Call Interrupted:  How Ex-pastors Can Begin Again

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“I am looking to quit being a pastor…. Our church has been on a steady decline with no end insight, we have about maybe 10 people in the entire church that want to be involved and serve. Everyone else screams “feed me” on Sunday morning and goes home for the rest of the week. The senior pastor is cutting one program after the other and at this point we have no outreach at all and no programs to offer people when they come through our doors. If I wasn’t the pastor, I wouldn’t come to our church either. It’s very sad, but I can honestly say that I was closer to God before I became a pastor. I want to go on serving God, but just not as a pastor anymore.”

– ANONYMOUS- from Why Pastors Quit.

The stories are numerous. The experiences are similar. The statistics are staggering. But Bo Lane, a former associate pastor, author of Why Pastors Quit and creator of expastors.com makes one thing very clear about his mission to fuel honest dialogue about why clergy step down.

“I’m not here to bash the church,” says Lane. “I love the church and am a big supporter of it. The stats of pastors stepping away and leaving ministry are unfortunate. But it’s reality.  Why Pastors Quit and expastors.com asks how can we change the statistic.”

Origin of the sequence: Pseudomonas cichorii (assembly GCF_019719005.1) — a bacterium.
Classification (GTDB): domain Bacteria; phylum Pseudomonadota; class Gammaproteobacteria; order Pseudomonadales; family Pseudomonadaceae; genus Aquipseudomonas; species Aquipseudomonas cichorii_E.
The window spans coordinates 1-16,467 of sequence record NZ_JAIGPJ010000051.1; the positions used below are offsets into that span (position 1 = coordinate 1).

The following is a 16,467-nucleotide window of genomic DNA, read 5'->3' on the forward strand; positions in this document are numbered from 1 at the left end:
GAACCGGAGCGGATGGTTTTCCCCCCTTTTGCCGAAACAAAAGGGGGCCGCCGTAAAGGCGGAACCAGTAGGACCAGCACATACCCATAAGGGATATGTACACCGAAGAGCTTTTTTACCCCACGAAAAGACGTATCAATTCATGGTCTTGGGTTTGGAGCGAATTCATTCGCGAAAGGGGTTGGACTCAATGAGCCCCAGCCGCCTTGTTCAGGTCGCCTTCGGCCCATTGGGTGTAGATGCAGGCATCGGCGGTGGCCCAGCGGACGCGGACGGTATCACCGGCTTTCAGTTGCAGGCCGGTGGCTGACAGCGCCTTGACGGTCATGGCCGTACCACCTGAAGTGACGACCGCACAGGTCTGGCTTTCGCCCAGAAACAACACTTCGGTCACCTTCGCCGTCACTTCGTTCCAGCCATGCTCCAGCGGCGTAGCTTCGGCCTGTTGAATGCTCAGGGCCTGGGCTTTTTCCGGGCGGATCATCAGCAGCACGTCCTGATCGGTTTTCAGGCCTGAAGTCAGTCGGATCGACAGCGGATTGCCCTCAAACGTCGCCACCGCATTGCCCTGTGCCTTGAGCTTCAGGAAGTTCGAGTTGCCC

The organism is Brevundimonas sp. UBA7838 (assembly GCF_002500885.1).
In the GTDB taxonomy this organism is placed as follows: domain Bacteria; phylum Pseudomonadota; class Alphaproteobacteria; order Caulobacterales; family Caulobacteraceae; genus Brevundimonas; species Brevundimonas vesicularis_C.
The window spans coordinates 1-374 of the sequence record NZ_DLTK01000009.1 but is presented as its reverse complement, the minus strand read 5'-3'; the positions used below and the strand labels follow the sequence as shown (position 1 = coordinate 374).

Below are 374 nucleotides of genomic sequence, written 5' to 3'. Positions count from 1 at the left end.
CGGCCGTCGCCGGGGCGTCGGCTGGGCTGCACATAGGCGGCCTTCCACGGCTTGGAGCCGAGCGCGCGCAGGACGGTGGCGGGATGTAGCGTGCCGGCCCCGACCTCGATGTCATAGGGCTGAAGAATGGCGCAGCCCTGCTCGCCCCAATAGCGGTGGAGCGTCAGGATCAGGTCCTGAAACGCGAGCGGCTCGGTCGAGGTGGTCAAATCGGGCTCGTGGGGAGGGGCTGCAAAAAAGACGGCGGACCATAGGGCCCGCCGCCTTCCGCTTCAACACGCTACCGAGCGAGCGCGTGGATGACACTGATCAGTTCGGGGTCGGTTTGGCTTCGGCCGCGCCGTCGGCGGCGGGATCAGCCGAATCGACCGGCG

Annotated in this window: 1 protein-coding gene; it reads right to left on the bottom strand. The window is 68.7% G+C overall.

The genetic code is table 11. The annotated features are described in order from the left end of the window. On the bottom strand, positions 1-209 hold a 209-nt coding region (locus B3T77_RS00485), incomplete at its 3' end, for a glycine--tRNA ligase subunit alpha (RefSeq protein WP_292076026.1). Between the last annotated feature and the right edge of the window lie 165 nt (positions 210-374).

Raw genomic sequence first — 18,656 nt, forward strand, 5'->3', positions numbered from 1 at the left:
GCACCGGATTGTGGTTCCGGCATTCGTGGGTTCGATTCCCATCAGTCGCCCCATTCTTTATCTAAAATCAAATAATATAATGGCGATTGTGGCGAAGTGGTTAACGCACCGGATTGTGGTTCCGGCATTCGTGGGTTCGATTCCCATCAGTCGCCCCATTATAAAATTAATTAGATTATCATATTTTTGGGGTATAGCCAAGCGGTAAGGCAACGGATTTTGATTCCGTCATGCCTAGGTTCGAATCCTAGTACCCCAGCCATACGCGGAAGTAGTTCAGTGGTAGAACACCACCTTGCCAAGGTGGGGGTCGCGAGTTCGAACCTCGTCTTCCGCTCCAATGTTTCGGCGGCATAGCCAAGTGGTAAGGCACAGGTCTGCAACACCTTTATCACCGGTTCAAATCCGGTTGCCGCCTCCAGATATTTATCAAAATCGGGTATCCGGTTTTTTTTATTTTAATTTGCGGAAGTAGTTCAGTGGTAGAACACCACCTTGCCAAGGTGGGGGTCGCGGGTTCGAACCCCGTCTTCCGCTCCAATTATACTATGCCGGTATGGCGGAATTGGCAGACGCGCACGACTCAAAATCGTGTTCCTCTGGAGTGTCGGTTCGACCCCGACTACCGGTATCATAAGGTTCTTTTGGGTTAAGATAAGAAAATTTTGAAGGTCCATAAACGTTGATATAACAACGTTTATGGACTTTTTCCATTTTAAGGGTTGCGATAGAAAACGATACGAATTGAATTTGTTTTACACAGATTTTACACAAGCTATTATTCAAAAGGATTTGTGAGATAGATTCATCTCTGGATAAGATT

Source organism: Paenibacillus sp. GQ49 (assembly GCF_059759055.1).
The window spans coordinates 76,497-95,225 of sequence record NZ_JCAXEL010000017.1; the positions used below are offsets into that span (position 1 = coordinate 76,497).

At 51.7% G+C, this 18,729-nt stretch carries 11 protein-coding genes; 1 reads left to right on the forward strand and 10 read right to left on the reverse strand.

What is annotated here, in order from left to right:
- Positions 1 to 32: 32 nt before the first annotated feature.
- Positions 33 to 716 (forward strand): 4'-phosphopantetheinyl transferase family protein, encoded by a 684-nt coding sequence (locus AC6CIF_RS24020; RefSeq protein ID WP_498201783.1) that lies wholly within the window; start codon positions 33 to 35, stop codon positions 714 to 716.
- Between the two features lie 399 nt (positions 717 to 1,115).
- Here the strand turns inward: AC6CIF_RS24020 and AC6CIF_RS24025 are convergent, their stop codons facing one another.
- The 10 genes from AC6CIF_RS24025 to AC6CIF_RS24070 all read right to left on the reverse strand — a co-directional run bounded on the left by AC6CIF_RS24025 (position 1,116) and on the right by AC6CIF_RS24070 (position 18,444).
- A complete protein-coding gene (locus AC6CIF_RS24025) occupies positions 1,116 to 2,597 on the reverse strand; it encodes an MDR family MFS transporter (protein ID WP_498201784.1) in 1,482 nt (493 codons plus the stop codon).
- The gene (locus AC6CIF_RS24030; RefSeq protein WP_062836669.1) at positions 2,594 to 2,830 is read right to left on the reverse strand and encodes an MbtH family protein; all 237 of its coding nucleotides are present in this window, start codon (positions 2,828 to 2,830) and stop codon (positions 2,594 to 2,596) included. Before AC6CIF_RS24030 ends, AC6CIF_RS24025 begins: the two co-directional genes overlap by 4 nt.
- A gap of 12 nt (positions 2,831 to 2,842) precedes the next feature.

According to expastors.com, 70 percent of pastors constantly battle depression and 50 percent of them feel so discouraged they would leave the ministry if they could but have no other way of making a living. About 1,700 pastors step down from ministry each month.

About 6 years ago, Lane became one of the statistics. For years he had worked as an associate pastor in churches throughout Oregon, Iowa and California. He appreciated the benefits of ministry but the demands and frustrations associated with the calling became overwhelming. After the birth of his first child, he decided to step down.

“It was kind of a weird time in my life where I asked myself do I want to continue being in ministry as a pastor or not?’ he said. “I decided not.”  This decision led to a new calling: forming a network for expastors (ExPastors.com) and writing Why Pastors Quit to explore the many reasons why people leave the ministry. The resources also provide support and encouragement.

The concise and quick read Why Pastors Quit speaks to clergy who have felt called by God to lead but are forced to abandon the calling due to frustrations, stress and burnout. The book addresses why pastors quit, examines the true definition of an expastor and offers advice about what pastors can do to stay healthy. Why Pastors Quit also shares what the
congregation can do to support their spiritual leaders. “It breaks my heart to see a lot of men and women who God has called to pastoral ministry have fallen away because they’re still trying to get over their own personal hurt and frustration,” says Lane.

The book intentionally and effectively weaves the personal stories of expastors into the beginning of each chapter. He believes that sharing experiences is crucial to personal healing and changing the statistic.  “I believe personally that we learn the most when we share with each other our burdens, our stress and our frustrations,” says Lane.